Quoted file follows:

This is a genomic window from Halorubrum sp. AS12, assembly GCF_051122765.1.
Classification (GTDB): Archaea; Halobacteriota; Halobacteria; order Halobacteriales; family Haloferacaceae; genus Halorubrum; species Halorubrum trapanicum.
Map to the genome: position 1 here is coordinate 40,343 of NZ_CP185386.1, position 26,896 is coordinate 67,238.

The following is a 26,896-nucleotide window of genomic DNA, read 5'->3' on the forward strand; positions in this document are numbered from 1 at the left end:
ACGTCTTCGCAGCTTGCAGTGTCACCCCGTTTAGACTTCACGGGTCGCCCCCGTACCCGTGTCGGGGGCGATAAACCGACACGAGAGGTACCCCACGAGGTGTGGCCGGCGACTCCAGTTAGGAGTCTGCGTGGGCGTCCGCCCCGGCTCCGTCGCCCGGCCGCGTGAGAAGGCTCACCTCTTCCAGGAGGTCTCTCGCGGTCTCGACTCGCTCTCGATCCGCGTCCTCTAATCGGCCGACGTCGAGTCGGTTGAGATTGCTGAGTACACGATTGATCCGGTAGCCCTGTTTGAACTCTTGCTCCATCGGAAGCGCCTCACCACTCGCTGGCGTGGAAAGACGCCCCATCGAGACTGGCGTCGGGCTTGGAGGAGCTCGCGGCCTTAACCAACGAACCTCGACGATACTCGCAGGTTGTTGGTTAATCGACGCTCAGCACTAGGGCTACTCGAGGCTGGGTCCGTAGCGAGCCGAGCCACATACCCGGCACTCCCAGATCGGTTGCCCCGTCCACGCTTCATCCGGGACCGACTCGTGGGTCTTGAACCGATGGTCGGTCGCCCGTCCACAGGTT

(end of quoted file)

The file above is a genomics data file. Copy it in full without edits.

This is a genomic window from Halorubrum sp. AS12, assembly GCF_051122765.1.
Classification (GTDB): Archaea; Halobacteriota; Halobacteria; order Halobacteriales; family Haloferacaceae; genus Halorubrum; species Halorubrum trapanicum.
Map to the genome: position 1 here is coordinate 40,343 of NZ_CP185386.1, position 26,896 is coordinate 67,238.

The following is a 26,896-nucleotide window of genomic DNA, read 5'->3' on the forward strand; positions in this document are numbered from 1 at the left end:
ACGTCTTCGCAGCTTGCAGTGTCACCCCGTTTAGACTTCACGGGTCGCCCCCGTACCCGTGTCGGGGGCGATAAACCGACACGAGAGGTACCCCACGAGGTGTGGCCGGCGACTCCAGTTAGGAGTCTGCGTGGGCGTCCGCCCCGGCTCCGTCGCCCGGCCGCGTGAGAAGGCTCACCTCTTCCAGGAGGTCTCTCGCGGTCTCGACTCGCTCTCGATCCGCGTCCTCTAATCGGCCGACGTCGAGTCGGTTGAGATTGCTGAGTACACGATTGATCCGGTAGCCCTGTTTGAACTCTTGCTCCATCGGAAGCGCCTCACCACTCGCTGGCGTGGAAAGACGCCCCATCGAGACTGGCGTCGGGCTTGGAGGAGCTCGCGGCCTTAACCAACGAACCTCGACGATACTCGCAGGTTGTTGGTTAATCGACGCTCAGCACTAGGGCTACTCGAGGCTGGGTCCGTAGCGAGCCGAGCCACATACCCGGCACTCCCAGATCGGTTGCCCCGTCCACGCTTCATCCGGGACCGACTCGTGGGTCTTGAACCGATGGTCGGTCGCCCGTCCACAGGTT